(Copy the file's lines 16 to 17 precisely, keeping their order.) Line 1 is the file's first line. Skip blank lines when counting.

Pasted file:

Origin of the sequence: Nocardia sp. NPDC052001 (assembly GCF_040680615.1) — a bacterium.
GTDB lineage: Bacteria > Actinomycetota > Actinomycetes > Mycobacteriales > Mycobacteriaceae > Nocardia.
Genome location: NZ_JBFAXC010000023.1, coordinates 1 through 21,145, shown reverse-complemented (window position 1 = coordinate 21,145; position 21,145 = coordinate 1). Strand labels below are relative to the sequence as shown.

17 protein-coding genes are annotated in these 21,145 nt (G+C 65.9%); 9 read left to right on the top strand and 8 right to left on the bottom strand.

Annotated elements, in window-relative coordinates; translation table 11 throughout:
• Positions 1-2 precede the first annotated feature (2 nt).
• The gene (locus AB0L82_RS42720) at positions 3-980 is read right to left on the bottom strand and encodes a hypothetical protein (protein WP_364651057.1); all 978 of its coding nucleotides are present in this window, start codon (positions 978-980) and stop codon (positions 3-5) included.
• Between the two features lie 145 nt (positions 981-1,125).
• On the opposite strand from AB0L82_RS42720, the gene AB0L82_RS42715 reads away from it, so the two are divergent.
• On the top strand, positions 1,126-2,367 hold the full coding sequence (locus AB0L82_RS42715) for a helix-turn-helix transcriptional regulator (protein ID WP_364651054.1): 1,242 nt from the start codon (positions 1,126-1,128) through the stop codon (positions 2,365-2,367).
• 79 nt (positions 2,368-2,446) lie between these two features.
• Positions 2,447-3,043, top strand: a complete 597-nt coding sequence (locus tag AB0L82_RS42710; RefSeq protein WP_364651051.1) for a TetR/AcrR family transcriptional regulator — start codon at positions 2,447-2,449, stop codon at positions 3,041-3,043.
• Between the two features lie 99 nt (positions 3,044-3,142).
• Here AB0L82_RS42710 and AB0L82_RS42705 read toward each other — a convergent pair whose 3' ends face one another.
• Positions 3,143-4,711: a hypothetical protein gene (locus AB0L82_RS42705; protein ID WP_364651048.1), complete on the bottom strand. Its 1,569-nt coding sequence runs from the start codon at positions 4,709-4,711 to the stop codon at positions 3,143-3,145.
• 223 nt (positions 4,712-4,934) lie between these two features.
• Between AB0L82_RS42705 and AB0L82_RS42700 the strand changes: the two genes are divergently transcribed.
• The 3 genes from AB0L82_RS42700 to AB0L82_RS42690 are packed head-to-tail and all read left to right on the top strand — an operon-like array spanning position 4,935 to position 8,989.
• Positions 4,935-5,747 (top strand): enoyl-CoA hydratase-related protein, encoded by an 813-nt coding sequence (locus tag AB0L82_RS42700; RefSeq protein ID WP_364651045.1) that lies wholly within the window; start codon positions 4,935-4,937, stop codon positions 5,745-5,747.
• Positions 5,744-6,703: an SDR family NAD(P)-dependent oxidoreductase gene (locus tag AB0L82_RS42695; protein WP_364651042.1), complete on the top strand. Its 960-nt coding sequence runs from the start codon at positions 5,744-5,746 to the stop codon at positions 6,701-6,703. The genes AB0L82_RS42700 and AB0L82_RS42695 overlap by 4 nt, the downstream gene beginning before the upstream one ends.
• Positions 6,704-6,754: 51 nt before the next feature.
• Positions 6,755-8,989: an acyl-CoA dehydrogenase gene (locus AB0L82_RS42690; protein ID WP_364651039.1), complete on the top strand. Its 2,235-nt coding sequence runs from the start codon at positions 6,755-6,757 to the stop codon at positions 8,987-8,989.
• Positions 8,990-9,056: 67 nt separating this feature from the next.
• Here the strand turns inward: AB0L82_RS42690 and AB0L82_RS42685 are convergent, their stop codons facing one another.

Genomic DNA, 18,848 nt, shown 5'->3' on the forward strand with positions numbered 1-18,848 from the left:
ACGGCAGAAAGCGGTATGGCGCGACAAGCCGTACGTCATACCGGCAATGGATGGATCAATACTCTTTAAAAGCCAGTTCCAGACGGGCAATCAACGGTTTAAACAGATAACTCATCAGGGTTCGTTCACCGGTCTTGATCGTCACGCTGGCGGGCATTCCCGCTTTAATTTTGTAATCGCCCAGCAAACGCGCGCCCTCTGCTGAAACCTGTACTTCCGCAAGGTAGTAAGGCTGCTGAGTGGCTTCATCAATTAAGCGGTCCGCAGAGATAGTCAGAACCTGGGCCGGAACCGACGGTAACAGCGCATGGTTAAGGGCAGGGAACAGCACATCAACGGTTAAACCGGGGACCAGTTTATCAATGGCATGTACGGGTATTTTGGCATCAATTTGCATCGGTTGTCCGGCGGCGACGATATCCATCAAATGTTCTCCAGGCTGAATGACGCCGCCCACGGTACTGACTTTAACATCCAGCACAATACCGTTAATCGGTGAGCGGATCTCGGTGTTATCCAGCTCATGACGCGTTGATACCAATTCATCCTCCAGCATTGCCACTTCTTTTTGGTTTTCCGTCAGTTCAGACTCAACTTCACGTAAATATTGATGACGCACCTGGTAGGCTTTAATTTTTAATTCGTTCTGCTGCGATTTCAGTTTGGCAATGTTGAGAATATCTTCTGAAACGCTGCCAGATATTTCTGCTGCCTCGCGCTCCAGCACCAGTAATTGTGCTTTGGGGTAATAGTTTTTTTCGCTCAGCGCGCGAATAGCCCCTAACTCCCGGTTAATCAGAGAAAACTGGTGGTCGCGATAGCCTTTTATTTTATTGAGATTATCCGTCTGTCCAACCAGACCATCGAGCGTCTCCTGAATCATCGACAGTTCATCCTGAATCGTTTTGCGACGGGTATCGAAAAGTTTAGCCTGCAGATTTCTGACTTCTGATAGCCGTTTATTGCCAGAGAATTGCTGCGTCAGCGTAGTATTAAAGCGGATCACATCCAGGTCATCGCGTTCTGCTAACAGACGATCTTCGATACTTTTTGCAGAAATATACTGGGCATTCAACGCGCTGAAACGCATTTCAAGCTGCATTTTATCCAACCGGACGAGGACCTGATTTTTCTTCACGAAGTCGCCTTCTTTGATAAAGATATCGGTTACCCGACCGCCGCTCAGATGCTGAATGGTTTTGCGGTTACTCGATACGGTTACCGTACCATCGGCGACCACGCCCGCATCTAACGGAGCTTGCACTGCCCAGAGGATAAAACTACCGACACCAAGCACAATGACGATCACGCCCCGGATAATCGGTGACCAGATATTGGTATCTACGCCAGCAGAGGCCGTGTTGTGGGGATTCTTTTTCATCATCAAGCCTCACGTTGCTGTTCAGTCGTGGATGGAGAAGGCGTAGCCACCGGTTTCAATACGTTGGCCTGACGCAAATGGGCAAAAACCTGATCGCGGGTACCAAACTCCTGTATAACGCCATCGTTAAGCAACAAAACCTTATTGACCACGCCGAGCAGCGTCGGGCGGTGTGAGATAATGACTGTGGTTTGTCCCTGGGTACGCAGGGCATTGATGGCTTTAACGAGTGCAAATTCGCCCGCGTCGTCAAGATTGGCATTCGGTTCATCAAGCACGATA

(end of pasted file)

• 223 nt (positions 4,712-4,934) lie between these two features.
• Between AB0L82_RS42705 and AB0L82_RS42700 the strand changes: the two genes are divergently transcribed.